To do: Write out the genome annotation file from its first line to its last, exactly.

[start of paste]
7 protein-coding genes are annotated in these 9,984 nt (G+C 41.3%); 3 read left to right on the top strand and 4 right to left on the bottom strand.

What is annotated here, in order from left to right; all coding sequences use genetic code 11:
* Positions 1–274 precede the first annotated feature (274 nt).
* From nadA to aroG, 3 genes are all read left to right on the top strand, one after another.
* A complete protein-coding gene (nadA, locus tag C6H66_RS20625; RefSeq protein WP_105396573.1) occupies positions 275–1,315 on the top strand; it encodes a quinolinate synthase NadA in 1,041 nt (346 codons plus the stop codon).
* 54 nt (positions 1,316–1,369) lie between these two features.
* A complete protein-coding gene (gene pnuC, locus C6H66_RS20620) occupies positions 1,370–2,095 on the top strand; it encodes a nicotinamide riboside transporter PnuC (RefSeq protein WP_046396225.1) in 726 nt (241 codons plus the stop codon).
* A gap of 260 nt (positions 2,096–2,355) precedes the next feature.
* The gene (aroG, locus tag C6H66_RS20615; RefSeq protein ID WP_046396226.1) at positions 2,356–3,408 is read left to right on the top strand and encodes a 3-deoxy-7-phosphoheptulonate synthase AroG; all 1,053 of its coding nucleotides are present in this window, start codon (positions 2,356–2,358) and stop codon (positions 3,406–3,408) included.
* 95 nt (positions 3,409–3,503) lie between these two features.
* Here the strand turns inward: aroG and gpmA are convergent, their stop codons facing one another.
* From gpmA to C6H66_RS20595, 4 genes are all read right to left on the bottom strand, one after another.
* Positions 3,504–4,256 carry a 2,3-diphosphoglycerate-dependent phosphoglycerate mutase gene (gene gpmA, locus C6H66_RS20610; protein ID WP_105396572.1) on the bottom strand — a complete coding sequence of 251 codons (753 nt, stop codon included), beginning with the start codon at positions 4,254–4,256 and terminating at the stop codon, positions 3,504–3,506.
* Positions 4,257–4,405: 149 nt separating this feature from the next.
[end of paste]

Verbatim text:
7 protein-coding genes are annotated in these 9,984 nt (G+C 41.3%); 3 read left to right on the top strand and 4 right to left on the bottom strand.

What is annotated here, in order from left to right; all coding sequences use genetic code 11:
* Positions 1–274 precede the first annotated feature (274 nt).
* From nadA to aroG, 3 genes are all read left to right on the top strand, one after another.
* A complete protein-coding gene (nadA, locus tag C6H66_RS20625; RefSeq protein WP_105396573.1) occupies positions 275–1,315 on the top strand; it encodes a quinolinate synthase NadA in 1,041 nt (346 codons plus the stop codon).
* 54 nt (positions 1,316–1,369) lie between these two features.
* A complete protein-coding gene (gene pnuC, locus C6H66_RS20620) occupies positions 1,370–2,095 on the top strand; it encodes a nicotinamide riboside transporter PnuC (RefSeq protein WP_046396225.1) in 726 nt (241 codons plus the stop codon).
* A gap of 260 nt (positions 2,096–2,355) precedes the next feature.
* The gene (aroG, locus tag C6H66_RS20615; RefSeq protein ID WP_046396226.1) at positions 2,356–3,408 is read left to right on the top strand and encodes a 3-deoxy-7-phosphoheptulonate synthase AroG; all 1,053 of its coding nucleotides are present in this window, start codon (positions 2,356–2,358) and stop codon (positions 3,406–3,408) included.
* 95 nt (positions 3,409–3,503) lie between these two features.
* Here the strand turns inward: aroG and gpmA are convergent, their stop codons facing one another.
* From gpmA to C6H66_RS20595, 4 genes are all read right to left on the bottom strand, one after another.
* Positions 3,504–4,256 carry a 2,3-diphosphoglycerate-dependent phosphoglycerate mutase gene (gene gpmA, locus C6H66_RS20610; protein ID WP_105396572.1) on the bottom strand — a complete coding sequence of 251 codons (753 nt, stop codon included), beginning with the start codon at positions 4,254–4,256 and terminating at the stop codon, positions 3,504–3,506.
* Positions 4,257–4,405: 149 nt separating this feature from the next.